Dubliner Aimée’s latest single ‘Nobody Else’ is a positive, upbeat, poppy number, and a tribute to her boyfriend. It comes at a time of rejuvenation: Aimée’s career is on the rise, after signing for Universal and gathering a substantial live and online following.

She’s taking things slow, though, focusing on a return to live stages after years away, something that was never going to be easy, as well as a series of singles that are intended to stand alone, before she drives slowly towards an album. Her primary influence is in the current wave of Swedish pop, something she’s incorporated into her production process. But for now, it’s all about the shows.

“The worst part was the nerves, as it had just been so long,” she said of returning to the stage in recent months. “My nerves got the better of me to start with, but as soon as I stepped on stage it was like I was never off. It was great, such a good escape from life. I had so much fun, I think you could tell by everyone’s faces that it had been too long.”

The latest single ‘Nobody Else’ also required a reopening, as Aimée went out to the spiritual home of her music.

“With the single, I went to Sweden to finish it off and it was my first time meeting my producer in person, instead of virtually,” she said. “Finishing the song together was just the best. Swedish pop is my bread and butter, every producer, artist, anybody who is my main inspiration all come from Sweden, so it makes sense for me to go back to basics and go to what I see as the pop capital of the world.”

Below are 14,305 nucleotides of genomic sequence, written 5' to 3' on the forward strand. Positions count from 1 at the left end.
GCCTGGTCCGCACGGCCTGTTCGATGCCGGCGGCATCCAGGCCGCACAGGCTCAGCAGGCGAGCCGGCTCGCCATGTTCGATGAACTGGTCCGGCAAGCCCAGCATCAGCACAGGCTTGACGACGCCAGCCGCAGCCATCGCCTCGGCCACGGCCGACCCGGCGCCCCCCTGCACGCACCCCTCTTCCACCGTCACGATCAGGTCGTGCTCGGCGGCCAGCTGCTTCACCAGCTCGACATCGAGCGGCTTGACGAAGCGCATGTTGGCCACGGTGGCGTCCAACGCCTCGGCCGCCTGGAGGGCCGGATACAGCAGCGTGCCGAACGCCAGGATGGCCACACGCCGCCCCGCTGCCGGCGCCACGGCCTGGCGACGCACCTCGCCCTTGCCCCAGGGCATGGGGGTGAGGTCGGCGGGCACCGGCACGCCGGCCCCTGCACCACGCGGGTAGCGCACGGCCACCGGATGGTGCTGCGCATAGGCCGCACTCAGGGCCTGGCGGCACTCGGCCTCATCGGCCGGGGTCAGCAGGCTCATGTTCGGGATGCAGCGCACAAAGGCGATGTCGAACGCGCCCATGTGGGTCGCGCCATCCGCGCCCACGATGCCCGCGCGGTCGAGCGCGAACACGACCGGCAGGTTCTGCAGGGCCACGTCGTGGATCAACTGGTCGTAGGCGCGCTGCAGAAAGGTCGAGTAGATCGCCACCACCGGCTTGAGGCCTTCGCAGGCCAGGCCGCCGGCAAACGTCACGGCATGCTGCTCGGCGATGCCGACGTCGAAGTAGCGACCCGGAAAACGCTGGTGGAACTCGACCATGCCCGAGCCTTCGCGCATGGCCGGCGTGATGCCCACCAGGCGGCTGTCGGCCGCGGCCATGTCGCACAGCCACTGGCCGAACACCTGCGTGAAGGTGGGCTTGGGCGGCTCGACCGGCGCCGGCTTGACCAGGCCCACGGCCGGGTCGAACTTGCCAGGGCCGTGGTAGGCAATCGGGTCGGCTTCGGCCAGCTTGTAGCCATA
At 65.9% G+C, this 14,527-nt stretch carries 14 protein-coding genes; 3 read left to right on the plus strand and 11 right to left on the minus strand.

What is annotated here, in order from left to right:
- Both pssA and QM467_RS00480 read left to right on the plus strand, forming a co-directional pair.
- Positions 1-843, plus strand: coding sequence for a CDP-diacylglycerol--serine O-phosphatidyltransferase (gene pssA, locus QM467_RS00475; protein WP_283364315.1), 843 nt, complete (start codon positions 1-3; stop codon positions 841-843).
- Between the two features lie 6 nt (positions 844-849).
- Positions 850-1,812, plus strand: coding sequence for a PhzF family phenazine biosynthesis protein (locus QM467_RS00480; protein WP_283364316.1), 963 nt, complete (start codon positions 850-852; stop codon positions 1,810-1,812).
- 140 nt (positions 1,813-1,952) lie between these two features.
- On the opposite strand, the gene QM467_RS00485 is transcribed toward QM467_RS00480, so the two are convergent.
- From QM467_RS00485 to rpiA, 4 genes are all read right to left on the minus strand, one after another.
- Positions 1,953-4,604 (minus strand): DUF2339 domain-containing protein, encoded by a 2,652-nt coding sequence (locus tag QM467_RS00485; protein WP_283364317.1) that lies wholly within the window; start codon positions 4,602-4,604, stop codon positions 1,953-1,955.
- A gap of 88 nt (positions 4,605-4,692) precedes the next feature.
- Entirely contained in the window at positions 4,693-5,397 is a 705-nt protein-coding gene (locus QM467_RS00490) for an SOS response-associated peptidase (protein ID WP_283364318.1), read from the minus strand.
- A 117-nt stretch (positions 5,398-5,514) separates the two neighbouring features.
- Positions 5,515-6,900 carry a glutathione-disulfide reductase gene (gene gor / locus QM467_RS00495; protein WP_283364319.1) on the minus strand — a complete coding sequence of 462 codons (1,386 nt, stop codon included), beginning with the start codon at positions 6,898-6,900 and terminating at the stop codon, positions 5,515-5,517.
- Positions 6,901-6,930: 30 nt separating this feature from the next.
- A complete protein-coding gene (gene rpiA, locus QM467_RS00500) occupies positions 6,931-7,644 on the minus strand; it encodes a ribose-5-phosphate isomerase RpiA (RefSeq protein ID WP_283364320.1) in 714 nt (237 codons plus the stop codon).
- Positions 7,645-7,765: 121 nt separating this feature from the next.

Such opportunities are linked to some degree, of course, to that sign up with behemoth label Universal.

“Universal have, from day one, treated me as the captain of my own ship,” Aimée told us. “I decided what I want to release, and I’m just so lucky that they’ve been so supportive. You hear horror stories about labels making artists make music they’re not passionate about. They back me 100%.”

“I’m waiting on an album. We haven’t really had life for two years, and I feel you need some life to write about. I have a lot more living to do, so I’ll be releasing single after single for a while. The music is my diary entries, really. All of my songs are stories and life experiences that I’ve had. I don’t really have any interest in singing and writing about made up stuff.”

“The single is about my boyfriend, and of course he was delighted. I’ve written a good amount of break up songs and stuff like that, and he used to joke about writing a song about him. It actually felt different making it. If anything it’s harder to write a happy song. Sad songs, there’s so much you can say. It’s like if you meet up with a friend and both of your lives are going great, you don’t have as much to talk about. If something sad has happened in your life, you can talk for hours about it.”

“You have to think harder to write a happy song and I had to dig deep. Of course it’s his favourite. I wanted to keep it all kind of vague, too, so that people who are not in a relationship can also think of someone else in their life that is irreplaceable. I kept it that little bit open to interpretation, with a message that there’s ‘nobody else like you.’”


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